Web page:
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Most business owners are at least passingly familiar with trademarks, copyrights, and patents. There is another type of IP, however: trade secrets. This category is widely misunderstood.

However, companies such as Coca-Cola, DuPont and Kentucky Fried Chicken have their businesses around trade secrets. All three of these commercial juggernauts rely on this type of exclusive intellectual property – their secret recipes – to maintain their business advantages in their respective industries.

When it came to protecting the recipe for Coca-Cola, the process for creating Lycra®, and the identities and ratios of the 11 secret herbs and spices in Kentucky Fried Chicken’s seasoning, those companies chose to protect that intellectual property by treating them as trade secrets.

A trade secret is any commercial information in a party’s possession that is not publicly known but would be valuable to other parties. This obviously covers a lot of material, including product designs, business plans, and customer lists. Not every piece of information that a company wants to keep “secret” is eligible for trade secret protection: information in the public domain, for example, would not be eligible.

Generally, though, if a competitor’s acquisition of information would benefit their business, that information is eligible for trade secret protection.

Recognizing the Need for Alternative IP Protection

On the federal level, the United States is obligated by various international trade agreements to protect trade secrets through its laws. On the state level, most states have adopted some version of the Uniform Trade Secrets Act (UTSA), enacted in 1979 to provide an alternative means for companies to protect intellectual property without having to apply for a patent.

Much intellectual property that is eligible for trade secret protection also would be eligible for other types of IP protection, such as a patent. However, applying for a patent could reveal that intellectual property to the public. Successfully securing that patent would grant the patent holder a time-limited monopoly — 20 years from the filing date of the patent application – but once patent protection expires, the monopoly lifts and the public – and competitors – can use that intellectual property at will.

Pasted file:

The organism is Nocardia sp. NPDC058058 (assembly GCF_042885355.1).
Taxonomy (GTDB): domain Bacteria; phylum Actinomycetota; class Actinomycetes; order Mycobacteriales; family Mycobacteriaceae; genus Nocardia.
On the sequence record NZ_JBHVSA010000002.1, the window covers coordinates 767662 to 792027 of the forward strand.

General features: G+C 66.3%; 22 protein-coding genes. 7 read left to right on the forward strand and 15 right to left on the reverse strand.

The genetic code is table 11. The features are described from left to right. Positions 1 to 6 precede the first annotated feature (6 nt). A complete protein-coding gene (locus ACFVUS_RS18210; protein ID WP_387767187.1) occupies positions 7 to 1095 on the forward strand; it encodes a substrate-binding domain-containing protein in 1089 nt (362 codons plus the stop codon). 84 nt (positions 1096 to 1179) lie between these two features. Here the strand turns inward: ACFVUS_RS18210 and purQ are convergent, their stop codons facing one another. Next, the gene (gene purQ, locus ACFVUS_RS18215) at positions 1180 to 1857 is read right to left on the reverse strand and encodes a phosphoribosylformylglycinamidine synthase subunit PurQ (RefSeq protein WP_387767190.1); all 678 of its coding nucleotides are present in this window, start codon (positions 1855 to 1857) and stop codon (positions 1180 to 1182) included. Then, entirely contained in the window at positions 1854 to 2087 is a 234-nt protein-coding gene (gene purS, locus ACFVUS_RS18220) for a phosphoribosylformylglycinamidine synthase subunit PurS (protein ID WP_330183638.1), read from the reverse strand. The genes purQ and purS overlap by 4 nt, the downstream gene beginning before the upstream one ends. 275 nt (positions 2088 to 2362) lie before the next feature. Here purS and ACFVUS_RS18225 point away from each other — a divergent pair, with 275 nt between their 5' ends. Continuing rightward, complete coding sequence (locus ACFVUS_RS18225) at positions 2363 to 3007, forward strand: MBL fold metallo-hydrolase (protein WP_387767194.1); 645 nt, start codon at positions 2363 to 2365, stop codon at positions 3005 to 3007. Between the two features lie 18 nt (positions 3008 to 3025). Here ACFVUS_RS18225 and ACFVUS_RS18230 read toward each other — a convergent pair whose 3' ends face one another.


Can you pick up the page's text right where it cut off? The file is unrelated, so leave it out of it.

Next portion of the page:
A trade secret, by comparison, has no time limit. Coca-Cola’s recipe, for example, has been a closely guarded secret for more than a century – so secret, that it is locked in the vault at the World of Coca-Cola in Atlanta.

Designating a piece of intellectual property as a trade secret costs nothing and requires no filings or registrations with a government agency. Effectively using trade secret protection, however, relies largely on the ability to keep the information truly secret.

Protecting the ‘Secret Ingredient’

Consider this hypothetical example: You run a chain of ice cream shops. You’ve recently developed a flavoring compound that is getting rave reviews from customers, and you’ve begun marketing the newly flavored milkshakes under a new, premium brand name. Under some circumstances, we might advise you to seek a patent for your flavoring compound. That would ensure that no competitor could develop an identical (or even closely similar) compound and use it to begin flavoring their own milkshakes. If anyone attempted to do so, you could be entitled to seek licensing fees and/or damages from them.

If, however, you opted not to patent your flavoring, you could still afford it legal protection by claiming it as a trade secret. If a competitor somehow managed to acquire the recipe for your flavoring and began using it, and if you could prove that they acquired it illicitly, a court may award you damages and require the competitor to refrain from further disclosure of your trade secret.

However, there are circumstances in which a competitor legally can acquire your trade secrets. We will examine those in more detail in a future blog post.

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Panitch Schwarze commits the time to listen to and evaluate each client’s unique needs so we can advise on the best forms of IP protection.